Alan Hobson fishing the Naude’s River near Somerset East
A lot of South African hoppers have a reddish tinge in the wings so I asked Alan to add some red micro crystal flash on top of the wing to act as a sighter.
MC Coetzer swears by orange rubber legs and Hareline Dubbin Grizzly Micro Legs have a pleasing mottling as well as translucency.
MFC Air Bodies for hoppers flanked by Hareline silicone legs in brown and olive
The ‘sudden inch’
Movement is often the critical factor that triggers a strike – what Leonard Wright called, ‘the Sudden Inch’ in his book, Fishing the Dry Fly as a Living Insect.
I once witnessed a very telling example of this on a hot and humid day on the Smalblaar near Cape Town.
The water temperature had increased, the trout were sulking and the bass were on the prod.
In the early afternoon there was a huge nuptial flight of ants which literally rained down on the water.
I was watching a small bass in a sheltered pocket close to the bank. A dozen dead ants would float overhead and be ignored. Then, one would arrive in its window which was still struggling and the rise would be instant.
Gordon van der Spuy told me of a similar experience, also on the Smalblaar. From a high vantage point he watched a friend fishing a hopper beneath him. The hopper would drift un-assailed until he twitched it – and then a trout would arrow to the surface.
There’s an interesting quote on this by Al Troth in one of my favourite books, Wisdom of the Guidesby Paul Arnold
Q: Do details on a ﬂy, like legs on a hopper, really make any difference?
Troth: Hard to answer. Sometimes they sure do. I remember in 1986 we had a fantastic hopper season on the Bighorn River. In 1983 I’d originated a ﬂy called the MacHopper which had rubber legs. But the first occasion I had to really use it was in ‘86 during that great hopper ﬁshing on the Bighorn. I was ﬁshing with my son, Eric. We’re coming down one of the ﬁrst runs just below the put-in place at the dam, and he dropped the ﬂy out. I can still see the thing happening. A nice big brown came up and hung under the ﬂy. I said, “Shake the rod tip.” He shook the rod tip and the legs twitched a little bit, then POW, gone. We had great luck twitching those rubber legs on that trip. But the trout in that river had been ﬁshed over so hard that they were looking for something to authenticate the naturalness of the hopper pattern. We had fantastic luck with that pattern the rest of the season.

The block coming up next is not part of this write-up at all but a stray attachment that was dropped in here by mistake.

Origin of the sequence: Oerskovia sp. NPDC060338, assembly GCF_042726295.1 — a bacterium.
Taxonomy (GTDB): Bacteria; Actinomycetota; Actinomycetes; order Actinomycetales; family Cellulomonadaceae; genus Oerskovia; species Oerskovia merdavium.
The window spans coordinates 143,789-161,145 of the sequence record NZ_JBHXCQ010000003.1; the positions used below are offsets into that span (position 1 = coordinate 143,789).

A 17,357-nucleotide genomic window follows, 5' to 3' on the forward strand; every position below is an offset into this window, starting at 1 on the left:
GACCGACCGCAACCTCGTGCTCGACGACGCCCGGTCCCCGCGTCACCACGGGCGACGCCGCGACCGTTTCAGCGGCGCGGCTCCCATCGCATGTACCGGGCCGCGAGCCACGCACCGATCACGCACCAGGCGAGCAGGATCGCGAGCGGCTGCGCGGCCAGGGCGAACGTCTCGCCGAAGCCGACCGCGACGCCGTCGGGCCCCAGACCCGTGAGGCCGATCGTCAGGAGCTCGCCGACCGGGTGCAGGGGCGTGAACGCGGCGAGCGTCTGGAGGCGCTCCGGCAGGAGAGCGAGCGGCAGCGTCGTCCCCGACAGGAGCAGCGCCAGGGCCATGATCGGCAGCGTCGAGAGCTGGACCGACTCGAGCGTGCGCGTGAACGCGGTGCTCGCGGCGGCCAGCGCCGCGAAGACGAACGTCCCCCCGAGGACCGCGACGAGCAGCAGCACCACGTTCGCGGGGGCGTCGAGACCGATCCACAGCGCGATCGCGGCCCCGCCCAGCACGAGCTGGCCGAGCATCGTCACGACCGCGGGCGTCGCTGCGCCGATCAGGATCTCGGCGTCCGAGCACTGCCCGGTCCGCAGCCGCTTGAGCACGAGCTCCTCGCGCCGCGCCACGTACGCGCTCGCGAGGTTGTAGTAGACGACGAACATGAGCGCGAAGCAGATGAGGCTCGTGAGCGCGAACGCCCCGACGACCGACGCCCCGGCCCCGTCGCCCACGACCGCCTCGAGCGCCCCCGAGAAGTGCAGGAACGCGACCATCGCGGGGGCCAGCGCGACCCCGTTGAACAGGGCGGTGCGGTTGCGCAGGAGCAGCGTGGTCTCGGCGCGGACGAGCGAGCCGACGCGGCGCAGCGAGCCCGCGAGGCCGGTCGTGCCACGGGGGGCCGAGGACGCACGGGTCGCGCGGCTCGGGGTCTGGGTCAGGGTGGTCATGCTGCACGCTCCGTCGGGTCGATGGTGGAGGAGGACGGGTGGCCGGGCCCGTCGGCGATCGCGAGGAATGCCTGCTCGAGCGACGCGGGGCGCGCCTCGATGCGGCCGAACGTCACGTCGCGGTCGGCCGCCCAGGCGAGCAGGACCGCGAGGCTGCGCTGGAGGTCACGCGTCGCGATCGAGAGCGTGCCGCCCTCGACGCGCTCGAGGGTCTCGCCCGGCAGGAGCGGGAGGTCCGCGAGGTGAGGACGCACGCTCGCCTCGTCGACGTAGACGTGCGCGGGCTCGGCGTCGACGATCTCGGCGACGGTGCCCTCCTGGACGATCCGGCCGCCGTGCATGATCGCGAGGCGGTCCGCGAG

When tying the MFC Air Body Hopper, it is important to tie in the body without squeezing the air out of it. It has a small flange at one end of the body and, to increase buoyancy and durability at the tie-in point, Alan inserted 2mm foam rubber into the body.
I would also suggest using one of the thinner threads, like Veevus 16/0, or UTC 70 denier, on this section of the fly and coat the tie-in point with Loon Water Based Head Cement to make the fly more durable. (Superglue abrades rubber or latex products.)
I would then tie in the rubber leg and whip finish before switching to 6/0 thread for the bullet head.
When tying in the deer hair remember to spin the bobbin counter-clockwise to flatten the thread which lessens the possibility of the thread cutting into the deer hair.
A few years ago when Denise Hills helped out after as secretary of the Cape Piscatorial Society, I asked her to go through the catch returns which were published in Piscator, the Society’s journal, in the 1970s and 1980s.
Those were the days before catch and release when fly fishers made notes about the stomach contents of the trout they kept.
I felt that these notes might provide some useful information on the seasonal feeding habits of trout because they eat what is available and vulnerable to capture - and so it proved.
What the catch returns showed was that there was a sudden spike in grasshoppers and dobsonfly larvae in the stomachs of the trout in April and May.
I explained why this occurred in an article on Tom website, Why fish hoppers in autumn, and in another article, Trout Diet in the Fynbos Biome, on the CPS website. (This website contains a wealth of information under the heading From the Piscator.)